One of the reasons that happens is due to an increase in our hunger hormone called “Ghrelin”. Not only do we get hungrier, apparently we tend to be hungry for the types of foods that contribute to easy weight gain, things like potato chips and sweets. Our brains seem to struggle with our impulse control, making it hard to say “no!”.
Brain researchers found that the loss of sleep affected a part of the brain that runs our motivation to eat, it’s that part of the brain where we make rational decisions and are able to understand the consequences. This area showed diminished activity.
Don’t let this tidbit keep you awake, but losing just a few hours of sleep a few nights in a row can result in an increase of two pounds!!
2. It messes with your hormones.
Not just the hunger hormone, ghrelin. Another is cortisol, a stress hormone whose levels are supposed to be highest in the morning to help wake us up, and the lowest at night during sleep.
But cortisol can spike up when we are pretending to be night-owls and not getting to sleep until about midnight. We have all experienced that feeling of “a second wind”. It is very familiar to college students pulling “all-nighters”, to new mom’s with wakeful infants, and to men and women who wait for the “quiet time” when everyone is asleep to “catch-up” on whatever they feel they are behind on. You know who you are!
So what’s the big deal? Turns out cortisol is not just a stress hormone, it is also a fat-storage hormone. So you can eat a perfectly healthy, energy appropriate amount of food during the day – but stay up late surfing the internet, watching TV, or engaging in the other examples given of staying up late, and you become an efficient, mean, fat-storage machine.
3. It contributes to the development of chronic health conditions.
These include: Hypertension, Insulin Resistance, Type 2 Diabetes and Metabolic Syndrome to name a few. The increased fat is part of that problem, but there is a second culprit, systemic inflammation. Systemic inflammation is thought to be the root cause of many life-style and nutrition-related chronic diseases today.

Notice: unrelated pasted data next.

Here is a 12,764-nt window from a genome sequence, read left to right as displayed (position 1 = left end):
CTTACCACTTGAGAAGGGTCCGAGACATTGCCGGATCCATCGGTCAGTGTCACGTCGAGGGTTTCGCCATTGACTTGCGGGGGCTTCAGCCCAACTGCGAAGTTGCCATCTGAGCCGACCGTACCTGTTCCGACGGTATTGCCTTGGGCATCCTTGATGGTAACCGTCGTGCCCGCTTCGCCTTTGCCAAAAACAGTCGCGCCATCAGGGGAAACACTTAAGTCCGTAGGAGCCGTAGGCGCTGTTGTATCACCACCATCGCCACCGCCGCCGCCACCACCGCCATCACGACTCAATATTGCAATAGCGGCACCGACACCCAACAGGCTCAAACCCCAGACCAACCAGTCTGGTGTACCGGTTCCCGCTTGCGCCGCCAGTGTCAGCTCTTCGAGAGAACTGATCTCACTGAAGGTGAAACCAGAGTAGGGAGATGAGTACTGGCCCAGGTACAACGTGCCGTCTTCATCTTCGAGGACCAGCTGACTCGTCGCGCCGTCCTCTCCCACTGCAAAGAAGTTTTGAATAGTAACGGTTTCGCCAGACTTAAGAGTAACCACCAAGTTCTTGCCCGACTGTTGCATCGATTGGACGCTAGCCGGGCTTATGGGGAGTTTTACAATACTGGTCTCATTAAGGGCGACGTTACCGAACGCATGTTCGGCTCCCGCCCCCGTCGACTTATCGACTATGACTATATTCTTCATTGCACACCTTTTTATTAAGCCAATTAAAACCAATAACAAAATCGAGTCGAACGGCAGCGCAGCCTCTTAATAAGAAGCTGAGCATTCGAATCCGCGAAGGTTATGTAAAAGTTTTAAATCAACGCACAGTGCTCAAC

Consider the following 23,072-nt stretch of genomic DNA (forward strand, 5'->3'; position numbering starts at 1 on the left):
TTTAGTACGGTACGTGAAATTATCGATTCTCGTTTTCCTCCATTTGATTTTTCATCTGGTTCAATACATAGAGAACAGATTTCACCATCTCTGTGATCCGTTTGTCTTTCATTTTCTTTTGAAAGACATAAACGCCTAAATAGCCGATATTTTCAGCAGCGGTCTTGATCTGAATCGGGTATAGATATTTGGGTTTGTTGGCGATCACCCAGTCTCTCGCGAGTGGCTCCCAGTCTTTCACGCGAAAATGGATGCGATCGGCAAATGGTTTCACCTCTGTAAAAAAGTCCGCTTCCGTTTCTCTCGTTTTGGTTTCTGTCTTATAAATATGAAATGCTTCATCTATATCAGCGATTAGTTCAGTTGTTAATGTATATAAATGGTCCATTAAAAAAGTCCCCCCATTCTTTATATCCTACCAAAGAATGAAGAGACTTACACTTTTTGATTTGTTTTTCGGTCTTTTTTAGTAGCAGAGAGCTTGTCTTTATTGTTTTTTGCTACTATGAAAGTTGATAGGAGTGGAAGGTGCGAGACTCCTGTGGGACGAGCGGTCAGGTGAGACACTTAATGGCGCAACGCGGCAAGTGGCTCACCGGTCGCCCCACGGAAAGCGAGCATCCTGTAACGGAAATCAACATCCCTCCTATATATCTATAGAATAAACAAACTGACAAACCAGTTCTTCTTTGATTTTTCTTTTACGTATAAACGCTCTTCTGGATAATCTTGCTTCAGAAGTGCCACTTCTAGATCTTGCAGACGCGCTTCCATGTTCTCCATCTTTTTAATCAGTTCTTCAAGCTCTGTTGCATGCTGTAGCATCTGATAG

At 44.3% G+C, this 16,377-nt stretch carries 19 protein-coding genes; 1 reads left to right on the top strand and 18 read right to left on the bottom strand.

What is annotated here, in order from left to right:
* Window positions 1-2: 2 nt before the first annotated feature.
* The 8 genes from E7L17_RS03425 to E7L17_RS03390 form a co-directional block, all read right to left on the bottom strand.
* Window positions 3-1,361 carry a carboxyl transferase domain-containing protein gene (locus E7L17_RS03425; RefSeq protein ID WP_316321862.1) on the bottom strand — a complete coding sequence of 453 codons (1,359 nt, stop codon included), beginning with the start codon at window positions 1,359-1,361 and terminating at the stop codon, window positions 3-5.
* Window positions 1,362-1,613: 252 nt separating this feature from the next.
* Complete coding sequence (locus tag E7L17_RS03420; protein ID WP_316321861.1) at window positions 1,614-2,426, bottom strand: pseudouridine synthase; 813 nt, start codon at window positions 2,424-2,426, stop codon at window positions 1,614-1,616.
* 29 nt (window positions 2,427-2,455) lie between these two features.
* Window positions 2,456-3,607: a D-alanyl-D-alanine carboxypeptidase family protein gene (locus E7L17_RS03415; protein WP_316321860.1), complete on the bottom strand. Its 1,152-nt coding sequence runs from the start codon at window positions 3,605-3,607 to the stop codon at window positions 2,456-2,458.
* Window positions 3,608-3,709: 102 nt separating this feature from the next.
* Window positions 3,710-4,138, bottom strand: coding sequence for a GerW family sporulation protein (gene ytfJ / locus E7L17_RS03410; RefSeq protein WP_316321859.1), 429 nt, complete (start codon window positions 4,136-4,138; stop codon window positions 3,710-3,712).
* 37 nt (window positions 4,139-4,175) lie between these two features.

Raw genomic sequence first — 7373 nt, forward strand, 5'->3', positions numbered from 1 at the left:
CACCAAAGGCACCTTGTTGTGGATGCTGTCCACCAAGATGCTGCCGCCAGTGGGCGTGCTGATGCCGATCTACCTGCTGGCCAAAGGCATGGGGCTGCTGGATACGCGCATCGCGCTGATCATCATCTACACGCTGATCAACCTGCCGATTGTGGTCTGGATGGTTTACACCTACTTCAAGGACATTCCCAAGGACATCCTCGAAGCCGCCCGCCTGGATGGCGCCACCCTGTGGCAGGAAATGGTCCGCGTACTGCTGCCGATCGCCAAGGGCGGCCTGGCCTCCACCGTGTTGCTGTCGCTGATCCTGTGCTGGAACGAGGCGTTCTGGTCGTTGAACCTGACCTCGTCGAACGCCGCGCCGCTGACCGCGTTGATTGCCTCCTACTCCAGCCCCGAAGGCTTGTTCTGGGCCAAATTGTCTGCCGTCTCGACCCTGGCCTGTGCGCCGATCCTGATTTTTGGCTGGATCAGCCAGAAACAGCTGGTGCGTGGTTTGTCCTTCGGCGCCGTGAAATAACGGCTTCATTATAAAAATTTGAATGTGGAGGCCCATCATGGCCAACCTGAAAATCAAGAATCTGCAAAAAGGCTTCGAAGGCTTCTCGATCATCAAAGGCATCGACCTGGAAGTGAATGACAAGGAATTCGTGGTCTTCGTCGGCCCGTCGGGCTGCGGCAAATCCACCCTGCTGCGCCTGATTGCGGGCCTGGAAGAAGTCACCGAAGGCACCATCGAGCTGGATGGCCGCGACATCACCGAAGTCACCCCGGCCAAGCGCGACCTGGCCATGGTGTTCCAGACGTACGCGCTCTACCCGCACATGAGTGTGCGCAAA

There is much more to be explored on this topic but what steps can you take now to improve your sleep?
I recently had a difficult first-hand reminder of how profoundly sleep deprivation affects us. There is a possum involved in this story and how I wish it had been playing possum, but read on to find out why.
Sleep is one of those non-negotiable elements of good health and for good reason. Without a good night’s sleep our bodies cannot take care of the business of repairing and growing tissue, releasing certain hormones, and restoring our energy. In a way it is similar to eating, for without it we literally cannot function or thrive. Lack of sleep results in waking up tired and groggy. We tend to go into caffeine mode to “power up” for the day, only to find ourselves crashing later and feeling even more tired. It impairs our ability to remember, to think clearly and we struggle with “brain fog” throughout the day. Reflexes are slowed and emotions may get a little testy. Chronic loss of sleep is also a key factor in the development and worsening of all types of chronic diseases and conditions like diabetes, high blood pressure, obesity, heart disease, cancer, depression and more.
Trust me. I work very intentionally to ensure a good night’s sleep for myself. There are no electronic devices at bedtime for me. No television, tablets or cell phones with their blue-light brain-waking effect that interfere with deep sleep. I have created a sleep oasis to lull me into relaxation. To wind-down I do this “old-school” thing called reading a book – the kind with actual paper pages. This acts almost like taking a tranquilizer for me and often the last sound I hear is the thud of the book falling onto the floor.
So I was not happy to be woken from a deep delicious dream by the sound that seemed to be coming from one of the outside walls of my bedroom.
I'm Carmina McGee, MS, RDN, and my mission is to support women to live their happiest, healthiest lives and THRIVE!